Op-ed: LGBT Veterans Deserve Dignity
April 06 2012 11:32 AM ET
Several weeks ago, the free hotline at Servicemembers Legal Defense Network rang as it has done every day for nearly 20 years. Before the repeal of "don't ask, don't tell" (DADT), we could bet that on the other end would be a service member facing the fear — or the very real possibility — of being discharged simply for who he or she was, a gay or lesbian patriot wanting nothing more than to serve the country they loved.
Thankfully, we don't receive those calls anymore. Instead, however, we hear from service members whose spouses and families are not being treated equally by the military or from those who want to join or rejoin now that DADT has been repealed. About half the time, we also hear from veterans who were discharged for being gay or lesbian, and who are still dealing with the fallout.
On this day, the call was from a gay veteran seeking our help, and we knew after hearing his story that he was a perfect fit for SLDN's post-DADT repeal legal services. He served in the U.S. Navy for 17 years and had an excellent service record with great reviews and no disciplinary history. After hiding his sexual orientation for well over a decade, he came out to a fellow service member whom he trusted. Shortly thereafter, there was an investigation and he was discharged honorably, but with a narrative reason on his discharge paperwork that reads, "homosexual conduct admission."
Since then, as is required by many employers, this veteran who served our country honorably and with integrity, has been asked to provide a copy of his discharge paperwork as a condition of employment. Each time, he has been forced unnecessarily to "out" himself once again in his small town, and he believes this indignity has cost him more than one job opportunity. He called SLDN for help, and we are now assisting him as he applies to have this narrative removed from his service record.
Sadly, this veteran's situation is not unique. As many as 100,000 LGBT veterans discharged since World War II may qualify for such assistance. Since the repeal of DADT, the Department of Defense has issued guidance regarding how to handle applications by veterans separated on the basis of their sexual orientation who want to have their discharge paperwork changed. The guidance expands who is eligible to apply to have their documents reviewed and provides specifics on how these documents may be changed. Unfortunately, however, for a variety of complicated reasons, each of these must be handled one by one — for the time being at least — and SLDN is helping or has already helped almost 150 veterans who are seeking to make changes.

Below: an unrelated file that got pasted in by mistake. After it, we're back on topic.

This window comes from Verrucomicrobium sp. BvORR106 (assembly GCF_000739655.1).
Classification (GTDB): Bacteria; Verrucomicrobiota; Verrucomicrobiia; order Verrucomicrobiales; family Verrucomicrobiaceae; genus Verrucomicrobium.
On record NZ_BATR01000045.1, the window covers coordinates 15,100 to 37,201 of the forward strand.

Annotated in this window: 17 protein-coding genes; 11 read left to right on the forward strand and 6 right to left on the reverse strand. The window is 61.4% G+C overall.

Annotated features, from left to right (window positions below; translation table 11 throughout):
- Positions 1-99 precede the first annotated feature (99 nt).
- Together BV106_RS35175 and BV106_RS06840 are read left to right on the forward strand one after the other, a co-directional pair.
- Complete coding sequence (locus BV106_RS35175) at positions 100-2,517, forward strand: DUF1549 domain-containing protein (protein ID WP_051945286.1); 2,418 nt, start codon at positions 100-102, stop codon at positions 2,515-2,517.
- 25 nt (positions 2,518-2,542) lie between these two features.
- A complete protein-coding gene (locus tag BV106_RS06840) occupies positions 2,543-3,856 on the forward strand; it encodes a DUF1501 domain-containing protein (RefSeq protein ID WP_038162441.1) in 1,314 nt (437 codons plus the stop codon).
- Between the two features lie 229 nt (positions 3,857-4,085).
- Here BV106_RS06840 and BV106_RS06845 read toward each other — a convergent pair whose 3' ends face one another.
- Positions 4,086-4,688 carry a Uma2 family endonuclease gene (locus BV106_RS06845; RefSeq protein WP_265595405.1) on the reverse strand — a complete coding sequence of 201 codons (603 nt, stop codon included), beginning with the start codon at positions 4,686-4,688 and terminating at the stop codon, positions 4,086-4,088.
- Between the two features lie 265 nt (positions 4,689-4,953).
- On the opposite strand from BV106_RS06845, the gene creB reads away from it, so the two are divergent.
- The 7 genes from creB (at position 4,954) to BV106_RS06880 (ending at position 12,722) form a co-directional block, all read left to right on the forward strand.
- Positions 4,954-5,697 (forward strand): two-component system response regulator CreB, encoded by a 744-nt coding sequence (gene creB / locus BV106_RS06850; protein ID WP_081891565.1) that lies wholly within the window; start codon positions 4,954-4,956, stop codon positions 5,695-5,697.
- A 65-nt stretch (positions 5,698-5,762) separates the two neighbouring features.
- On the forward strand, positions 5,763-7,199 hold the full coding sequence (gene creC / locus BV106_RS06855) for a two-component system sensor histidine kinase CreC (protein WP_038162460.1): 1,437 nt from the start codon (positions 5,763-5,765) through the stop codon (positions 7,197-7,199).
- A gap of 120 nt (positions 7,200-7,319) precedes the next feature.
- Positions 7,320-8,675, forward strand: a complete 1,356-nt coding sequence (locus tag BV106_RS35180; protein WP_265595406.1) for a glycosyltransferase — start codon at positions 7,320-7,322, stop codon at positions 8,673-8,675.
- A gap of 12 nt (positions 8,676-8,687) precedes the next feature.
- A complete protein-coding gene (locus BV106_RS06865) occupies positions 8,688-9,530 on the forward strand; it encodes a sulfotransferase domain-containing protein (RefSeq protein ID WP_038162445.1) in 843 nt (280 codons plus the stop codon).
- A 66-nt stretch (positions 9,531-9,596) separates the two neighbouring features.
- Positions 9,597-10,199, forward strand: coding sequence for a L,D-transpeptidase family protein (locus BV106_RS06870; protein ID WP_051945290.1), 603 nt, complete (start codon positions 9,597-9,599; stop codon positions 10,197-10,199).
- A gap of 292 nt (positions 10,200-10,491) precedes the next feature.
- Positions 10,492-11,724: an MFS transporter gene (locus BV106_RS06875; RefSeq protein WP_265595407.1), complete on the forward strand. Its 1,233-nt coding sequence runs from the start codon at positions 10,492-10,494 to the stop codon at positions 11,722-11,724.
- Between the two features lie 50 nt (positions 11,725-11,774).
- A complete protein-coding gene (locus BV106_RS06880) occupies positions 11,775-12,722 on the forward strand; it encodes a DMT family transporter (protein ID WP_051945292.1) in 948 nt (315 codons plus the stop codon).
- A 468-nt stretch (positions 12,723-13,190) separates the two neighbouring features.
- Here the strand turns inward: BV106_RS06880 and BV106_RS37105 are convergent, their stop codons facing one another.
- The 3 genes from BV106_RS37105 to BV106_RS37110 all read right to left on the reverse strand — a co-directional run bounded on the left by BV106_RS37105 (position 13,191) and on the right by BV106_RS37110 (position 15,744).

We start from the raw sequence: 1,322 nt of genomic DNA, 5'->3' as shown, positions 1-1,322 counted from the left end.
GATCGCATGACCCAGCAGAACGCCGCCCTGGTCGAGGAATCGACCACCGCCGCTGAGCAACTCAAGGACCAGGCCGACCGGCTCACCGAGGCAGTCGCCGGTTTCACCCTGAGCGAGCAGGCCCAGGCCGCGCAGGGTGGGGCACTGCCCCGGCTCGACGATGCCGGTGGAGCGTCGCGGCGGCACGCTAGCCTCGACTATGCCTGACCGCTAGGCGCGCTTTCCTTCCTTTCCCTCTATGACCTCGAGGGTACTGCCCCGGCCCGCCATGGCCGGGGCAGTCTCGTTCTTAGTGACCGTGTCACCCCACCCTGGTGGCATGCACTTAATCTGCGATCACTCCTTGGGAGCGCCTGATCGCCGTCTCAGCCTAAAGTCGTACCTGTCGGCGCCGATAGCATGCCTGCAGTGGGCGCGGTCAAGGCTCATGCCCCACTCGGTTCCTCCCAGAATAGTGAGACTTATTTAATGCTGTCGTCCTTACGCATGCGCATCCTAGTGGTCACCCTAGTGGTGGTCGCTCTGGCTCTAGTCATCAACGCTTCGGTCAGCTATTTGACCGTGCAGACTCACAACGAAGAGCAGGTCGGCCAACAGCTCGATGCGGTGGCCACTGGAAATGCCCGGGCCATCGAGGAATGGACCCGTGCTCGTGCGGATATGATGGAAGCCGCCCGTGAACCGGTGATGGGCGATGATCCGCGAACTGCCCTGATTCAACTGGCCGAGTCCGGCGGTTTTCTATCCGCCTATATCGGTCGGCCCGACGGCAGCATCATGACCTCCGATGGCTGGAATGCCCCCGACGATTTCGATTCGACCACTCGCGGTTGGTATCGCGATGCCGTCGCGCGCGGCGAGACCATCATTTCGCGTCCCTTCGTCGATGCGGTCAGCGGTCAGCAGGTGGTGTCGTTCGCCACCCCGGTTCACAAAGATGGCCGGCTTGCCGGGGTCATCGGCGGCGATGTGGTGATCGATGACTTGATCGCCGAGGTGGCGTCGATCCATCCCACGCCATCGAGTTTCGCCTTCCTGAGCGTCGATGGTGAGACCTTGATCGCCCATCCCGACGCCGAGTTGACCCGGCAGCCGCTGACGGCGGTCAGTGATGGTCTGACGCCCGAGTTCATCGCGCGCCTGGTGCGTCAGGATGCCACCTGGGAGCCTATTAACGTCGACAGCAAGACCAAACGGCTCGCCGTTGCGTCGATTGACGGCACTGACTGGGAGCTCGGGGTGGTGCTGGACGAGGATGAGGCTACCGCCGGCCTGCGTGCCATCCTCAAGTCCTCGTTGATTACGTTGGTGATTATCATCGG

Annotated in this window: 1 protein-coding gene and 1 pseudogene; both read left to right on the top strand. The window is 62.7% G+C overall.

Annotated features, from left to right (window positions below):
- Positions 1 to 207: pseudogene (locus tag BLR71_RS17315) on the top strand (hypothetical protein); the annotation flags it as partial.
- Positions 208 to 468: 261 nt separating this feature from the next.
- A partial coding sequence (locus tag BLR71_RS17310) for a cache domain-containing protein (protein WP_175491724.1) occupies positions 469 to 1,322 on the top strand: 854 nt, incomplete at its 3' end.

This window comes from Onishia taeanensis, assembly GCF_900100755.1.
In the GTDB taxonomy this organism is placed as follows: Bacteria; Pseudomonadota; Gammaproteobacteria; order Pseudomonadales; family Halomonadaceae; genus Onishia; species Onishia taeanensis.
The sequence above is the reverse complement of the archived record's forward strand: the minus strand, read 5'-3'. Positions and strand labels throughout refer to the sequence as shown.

An early success was on behalf of Melvin Dwork, a WWII veteran who served in the Navy and was discharged in 1944 for being gay. Mr. Dwork sought SLDN's assistance in early 2011 to upgrade his discharge paperwork, and it was granted in September 2011. The result was an "honorable" discharge in place of the previous "undesirable," allowing him to qualify for long overdue benefits and with them, in his words, the satisfaction of "righting a wrong" that was nearly 70 years old.
So whether it's about removing a barrier to employment, qualifying for veterans' benefits, or restoring a measure of dignity and honor to their service, SLDN stands ready to assist veterans with making these changes and upgrades.
DAVID McKEAN is the legal director of Servicemembers Legal Defense Network in Washington, D.C. Veterans can contact the group 24 hours a day at 1-800-538-7418, or may get started with the process by using an online toolkit at www.sldn.org.
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